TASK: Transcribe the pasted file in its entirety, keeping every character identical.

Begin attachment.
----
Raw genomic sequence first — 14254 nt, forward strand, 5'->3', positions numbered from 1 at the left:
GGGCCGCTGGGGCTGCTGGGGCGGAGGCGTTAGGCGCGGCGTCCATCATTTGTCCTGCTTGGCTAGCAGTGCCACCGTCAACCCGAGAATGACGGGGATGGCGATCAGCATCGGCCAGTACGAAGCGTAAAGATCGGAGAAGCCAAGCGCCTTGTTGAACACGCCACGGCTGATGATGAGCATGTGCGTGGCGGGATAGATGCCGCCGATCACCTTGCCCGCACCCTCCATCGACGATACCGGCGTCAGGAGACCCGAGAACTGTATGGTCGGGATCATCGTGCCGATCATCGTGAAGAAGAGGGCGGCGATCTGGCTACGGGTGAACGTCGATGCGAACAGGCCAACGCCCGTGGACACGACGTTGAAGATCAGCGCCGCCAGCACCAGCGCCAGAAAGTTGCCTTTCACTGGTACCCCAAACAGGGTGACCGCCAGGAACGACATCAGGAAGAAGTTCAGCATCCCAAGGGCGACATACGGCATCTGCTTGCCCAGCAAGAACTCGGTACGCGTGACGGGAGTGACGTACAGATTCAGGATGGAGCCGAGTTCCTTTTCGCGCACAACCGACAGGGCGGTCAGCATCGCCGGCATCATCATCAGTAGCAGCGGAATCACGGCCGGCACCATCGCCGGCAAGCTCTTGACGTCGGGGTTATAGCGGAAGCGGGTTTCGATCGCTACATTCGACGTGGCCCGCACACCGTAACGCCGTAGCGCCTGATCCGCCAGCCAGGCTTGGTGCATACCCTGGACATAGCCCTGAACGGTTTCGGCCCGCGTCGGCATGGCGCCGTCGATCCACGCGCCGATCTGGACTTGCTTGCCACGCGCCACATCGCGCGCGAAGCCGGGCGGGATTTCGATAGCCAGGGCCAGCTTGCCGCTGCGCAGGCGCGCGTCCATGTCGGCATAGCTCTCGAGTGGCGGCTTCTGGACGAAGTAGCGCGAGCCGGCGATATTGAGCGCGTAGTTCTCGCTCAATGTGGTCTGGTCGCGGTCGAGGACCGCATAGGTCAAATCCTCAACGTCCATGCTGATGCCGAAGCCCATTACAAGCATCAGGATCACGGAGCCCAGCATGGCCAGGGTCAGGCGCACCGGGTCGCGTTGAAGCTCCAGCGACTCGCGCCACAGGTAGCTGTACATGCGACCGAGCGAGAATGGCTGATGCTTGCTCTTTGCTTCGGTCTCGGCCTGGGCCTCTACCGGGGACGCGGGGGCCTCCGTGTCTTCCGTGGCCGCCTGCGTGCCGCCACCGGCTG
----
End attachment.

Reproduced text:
Raw genomic sequence first — 14254 nt, forward strand, 5'->3', positions numbered from 1 at the left:
GGGCCGCTGGGGCTGCTGGGGCGGAGGCGTTAGGCGCGGCGTCCATCATTTGTCCTGCTTGGCTAGCAGTGCCACCGTCAACCCGAGAATGACGGGGATGGCGATCAGCATCGGCCAGTACGAAGCGTAAAGATCGGAGAAGCCAAGCGCCTTGTTGAACACGCCACGGCTGATGATGAGCATGTGCGTGGCGGGATAGATGCCGCCGATCACCTTGCCCGCACCCTCCATCGACGATACCGGCGTCAGGAGACCCGAGAACTGTATGGTCGGGATCATCGTGCCGATCATCGTGAAGAAGAGGGCGGCGATCTGGCTACGGGTGAACGTCGATGCGAACAGGCCAACGCCCGTGGACACGACGTTGAAGATCAGCGCCGCCAGCACCAGCGCCAGAAAGTTGCCTTTCACTGGTACCCCAAACAGGGTGACCGCCAGGAACGACATCAGGAAGAAGTTCAGCATCCCAAGGGCGACATACGGCATCTGCTTGCCCAGCAAGAACTCGGTACGCGTGACGGGAGTGACGTACAGATTCAGGATGGAGCCGAGTTCCTTTTCGCGCACAACCGACAGGGCGGTCAGCATCGCCGGCATCATCATCAGTAGCAGCGGAATCACGGCCGGCACCATCGCCGGCAAGCTCTTGACGTCGGGGTTATAGCGGAAGCGGGTTTCGATCGCTACATTCGACGTGGCCCGCACACCGTAACGCCGTAGCGCCTGATCCGCCAGCCAGGCTTGGTGCATACCCTGGACATAGCCCTGAACGGTTTCGGCCCGCGTCGGCATGGCGCCGTCGATCCACGCGCCGATCTGGACTTGCTTGCCACGCGCCACATCGCGCGCGAAGCCGGGCGGGATTTCGATAGCCAGGGCCAGCTTGCCGCTGCGCAGGCGCGCGTCCATGTCGGCATAGCTCTCGAGTGGCGGCTTCTGGACGAAGTAGCGCGAGCCGGCGATATTGAGCGCGTAGTTCTCGCTCAATGTGGTCTGGTCGCGGTCGAGGACCGCATAGGTCAAATCCTCAACGTCCATGCTGATGCCGAAGCCCATTACAAGCATCAGGATCACGGAGCCCAGCATGGCCAGGGTCAGGCGCACCGGGTCGCGTTGAAGCTCCAGCGACTCGCGCCACAGGTAGCTGTACATGCGACCGAGCGAGAATGGCTGATGCTTGCTCTTTGCTTCGGTCTCGGCCTGGGCCTCTACCGGGGACGCGGGGGCCTCCGTGTCTTCCGTGGCCGCCTGCGTGCCGCCACCGGCTG